Overall the Core i3-12100 offers a solid blend of performance in both single- and multi-threaded apps given its price point, but its single-threaded performance stands out as exceptional. You'll have to look to Intel's own Alder Lake family for faster single-threaded performance. The 12100 also dispatches the comparably-priced Ryzen 3 3300X and Core i3-10100 easily in threaded work. 

1080p Gaming Benchmarks %age Relative to Core i9-12600K with DDR4
Tom's Hardware - Application BenchmarksSingle-ThreadedMulti-Threaded
Core i5-12600K DDR4100%100%
Core i5-1240090.7%73.4%
Core i3-12100 DDR4-3800 / Stock90.7% / 88.9%53.6% / 53.5%
Core i5-11600K84.1%73.8%
Ryzen 5 5600X82.1%71.5%
Ryzen 5 5600G78.4%65.9%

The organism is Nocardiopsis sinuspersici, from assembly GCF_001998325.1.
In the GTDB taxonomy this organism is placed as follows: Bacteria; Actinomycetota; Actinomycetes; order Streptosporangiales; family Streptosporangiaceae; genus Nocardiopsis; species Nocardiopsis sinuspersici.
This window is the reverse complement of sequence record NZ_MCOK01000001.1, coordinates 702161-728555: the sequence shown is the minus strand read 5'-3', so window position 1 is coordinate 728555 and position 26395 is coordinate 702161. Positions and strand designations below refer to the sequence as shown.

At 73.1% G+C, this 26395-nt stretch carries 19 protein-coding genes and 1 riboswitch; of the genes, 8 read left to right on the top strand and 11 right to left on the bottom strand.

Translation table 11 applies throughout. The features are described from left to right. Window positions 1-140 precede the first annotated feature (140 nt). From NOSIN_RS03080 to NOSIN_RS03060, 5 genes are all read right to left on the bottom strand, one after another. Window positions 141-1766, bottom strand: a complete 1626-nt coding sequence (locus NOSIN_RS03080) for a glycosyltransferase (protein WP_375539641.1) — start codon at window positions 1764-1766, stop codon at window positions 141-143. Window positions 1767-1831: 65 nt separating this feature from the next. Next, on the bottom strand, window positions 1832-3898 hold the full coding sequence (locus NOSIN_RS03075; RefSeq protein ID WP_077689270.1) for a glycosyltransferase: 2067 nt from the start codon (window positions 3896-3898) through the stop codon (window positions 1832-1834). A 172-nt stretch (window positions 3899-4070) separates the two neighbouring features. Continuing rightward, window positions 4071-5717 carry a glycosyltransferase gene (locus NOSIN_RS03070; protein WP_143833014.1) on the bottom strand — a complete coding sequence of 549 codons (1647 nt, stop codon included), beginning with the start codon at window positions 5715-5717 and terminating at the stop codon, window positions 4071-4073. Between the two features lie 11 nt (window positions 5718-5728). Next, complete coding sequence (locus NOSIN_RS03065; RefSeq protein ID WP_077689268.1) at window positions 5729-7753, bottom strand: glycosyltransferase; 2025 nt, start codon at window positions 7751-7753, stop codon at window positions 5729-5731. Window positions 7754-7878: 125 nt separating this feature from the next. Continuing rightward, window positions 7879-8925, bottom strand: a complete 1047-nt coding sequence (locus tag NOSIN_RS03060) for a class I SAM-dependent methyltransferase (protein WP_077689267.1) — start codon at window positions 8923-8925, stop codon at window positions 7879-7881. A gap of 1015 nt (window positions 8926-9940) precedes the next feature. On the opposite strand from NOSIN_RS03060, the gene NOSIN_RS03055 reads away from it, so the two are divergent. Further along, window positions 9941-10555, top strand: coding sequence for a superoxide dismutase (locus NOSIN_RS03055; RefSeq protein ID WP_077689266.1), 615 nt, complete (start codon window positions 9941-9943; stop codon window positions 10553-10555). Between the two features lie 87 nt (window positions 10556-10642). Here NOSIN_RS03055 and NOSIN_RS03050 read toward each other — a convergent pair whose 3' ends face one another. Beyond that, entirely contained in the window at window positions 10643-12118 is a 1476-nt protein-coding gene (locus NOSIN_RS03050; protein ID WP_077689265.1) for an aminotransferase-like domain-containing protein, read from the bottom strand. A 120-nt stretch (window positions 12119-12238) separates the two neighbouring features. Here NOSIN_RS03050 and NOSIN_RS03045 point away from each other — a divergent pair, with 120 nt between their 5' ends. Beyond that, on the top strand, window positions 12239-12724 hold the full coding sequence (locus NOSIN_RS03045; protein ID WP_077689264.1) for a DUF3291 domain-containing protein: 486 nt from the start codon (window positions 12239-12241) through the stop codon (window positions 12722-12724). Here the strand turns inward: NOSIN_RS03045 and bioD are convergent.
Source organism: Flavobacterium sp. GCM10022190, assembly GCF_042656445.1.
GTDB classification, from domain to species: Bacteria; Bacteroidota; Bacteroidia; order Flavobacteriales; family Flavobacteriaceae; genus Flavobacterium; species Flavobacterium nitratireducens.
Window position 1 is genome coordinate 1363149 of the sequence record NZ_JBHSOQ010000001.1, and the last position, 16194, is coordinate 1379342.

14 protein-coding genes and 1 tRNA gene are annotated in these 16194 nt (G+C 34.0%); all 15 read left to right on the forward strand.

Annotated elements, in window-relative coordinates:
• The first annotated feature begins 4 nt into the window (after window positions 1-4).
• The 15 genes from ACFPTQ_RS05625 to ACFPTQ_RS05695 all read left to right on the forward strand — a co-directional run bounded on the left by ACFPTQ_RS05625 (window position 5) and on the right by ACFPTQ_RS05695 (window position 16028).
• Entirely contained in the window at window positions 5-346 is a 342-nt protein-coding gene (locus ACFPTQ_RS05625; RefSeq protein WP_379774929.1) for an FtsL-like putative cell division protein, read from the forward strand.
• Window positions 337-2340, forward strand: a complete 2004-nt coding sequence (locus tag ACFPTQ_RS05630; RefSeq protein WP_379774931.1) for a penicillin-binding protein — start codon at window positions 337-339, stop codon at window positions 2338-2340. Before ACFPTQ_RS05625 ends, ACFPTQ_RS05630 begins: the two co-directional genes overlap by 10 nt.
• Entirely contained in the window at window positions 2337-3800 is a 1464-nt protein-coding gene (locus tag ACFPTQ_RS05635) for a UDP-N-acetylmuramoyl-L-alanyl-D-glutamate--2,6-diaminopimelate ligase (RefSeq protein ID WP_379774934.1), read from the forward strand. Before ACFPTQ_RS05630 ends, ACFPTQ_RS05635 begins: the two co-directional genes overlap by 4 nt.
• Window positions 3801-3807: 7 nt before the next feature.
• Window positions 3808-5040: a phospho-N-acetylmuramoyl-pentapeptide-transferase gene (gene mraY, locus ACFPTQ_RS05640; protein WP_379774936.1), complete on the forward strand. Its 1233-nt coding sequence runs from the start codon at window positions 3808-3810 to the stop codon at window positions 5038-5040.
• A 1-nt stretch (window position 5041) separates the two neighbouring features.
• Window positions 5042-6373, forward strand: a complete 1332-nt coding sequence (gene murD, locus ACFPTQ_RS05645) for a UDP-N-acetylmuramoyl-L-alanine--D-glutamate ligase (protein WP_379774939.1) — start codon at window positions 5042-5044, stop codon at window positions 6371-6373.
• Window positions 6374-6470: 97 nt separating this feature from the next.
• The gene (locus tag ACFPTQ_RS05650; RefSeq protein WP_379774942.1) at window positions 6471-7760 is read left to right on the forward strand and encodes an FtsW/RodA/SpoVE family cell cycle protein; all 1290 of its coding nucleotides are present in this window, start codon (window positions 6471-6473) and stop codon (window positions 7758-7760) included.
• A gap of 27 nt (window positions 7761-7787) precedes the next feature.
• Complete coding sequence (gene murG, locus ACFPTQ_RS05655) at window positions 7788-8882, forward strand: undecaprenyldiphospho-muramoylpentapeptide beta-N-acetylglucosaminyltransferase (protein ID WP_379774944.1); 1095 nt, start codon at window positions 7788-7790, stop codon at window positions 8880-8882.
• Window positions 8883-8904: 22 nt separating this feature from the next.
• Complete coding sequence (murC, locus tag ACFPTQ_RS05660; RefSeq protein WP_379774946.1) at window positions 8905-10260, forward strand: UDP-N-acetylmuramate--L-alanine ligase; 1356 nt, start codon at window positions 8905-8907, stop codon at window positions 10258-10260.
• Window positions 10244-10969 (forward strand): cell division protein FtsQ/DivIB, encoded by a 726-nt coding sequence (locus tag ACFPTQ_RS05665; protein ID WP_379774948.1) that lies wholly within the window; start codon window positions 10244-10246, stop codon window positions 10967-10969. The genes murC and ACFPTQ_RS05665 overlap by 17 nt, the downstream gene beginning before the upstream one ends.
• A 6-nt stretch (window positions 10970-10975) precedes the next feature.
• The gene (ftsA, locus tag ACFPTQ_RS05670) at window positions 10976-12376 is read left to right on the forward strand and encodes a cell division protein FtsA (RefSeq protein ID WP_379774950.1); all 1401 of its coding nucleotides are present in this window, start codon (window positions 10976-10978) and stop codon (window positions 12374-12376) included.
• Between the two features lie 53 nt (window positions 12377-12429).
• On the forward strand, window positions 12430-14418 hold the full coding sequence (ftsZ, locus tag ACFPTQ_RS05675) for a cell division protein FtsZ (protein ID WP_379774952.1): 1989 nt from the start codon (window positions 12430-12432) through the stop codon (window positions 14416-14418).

Ryzen 3 3300X69.3%43.7%
Ryzen 5 3600X69.2%60.8%
Core i3-1010064.5%37.3%

Rendering Benchmarks on Core i3-12100

The Core i3-12100 is impressive in single-threaded rendering work, leading all competing Ryzen chips in both Cinebench and POV-Ray benchmarks, including those that cost more than twice the price.

The 12100 also easily beats AMD's price-comparable Ryzen 3 3300X throughout the full gamut of threaded rendering benchmarks and shows massive gains over the Core i3-10100. The six-core Ryzen models take the lead in the threaded workloads over the quad-core Core i3-12100, but that isn't a fair comparison because they are in a much higher price class. 

Encoding Benchmarks on Core i3-12100

Web Browsing on Intel Core i3-12100

The ubiquitous web browser is one of the most frequently used applications. These tests tend to be lightly threaded, so a snappy response time is critical. The Core i3-12100 beats the competing Ryzen processors in its price bracket easily.

Adobe Premiere Pro, Photoshop, and Lightroom on Core i3-12100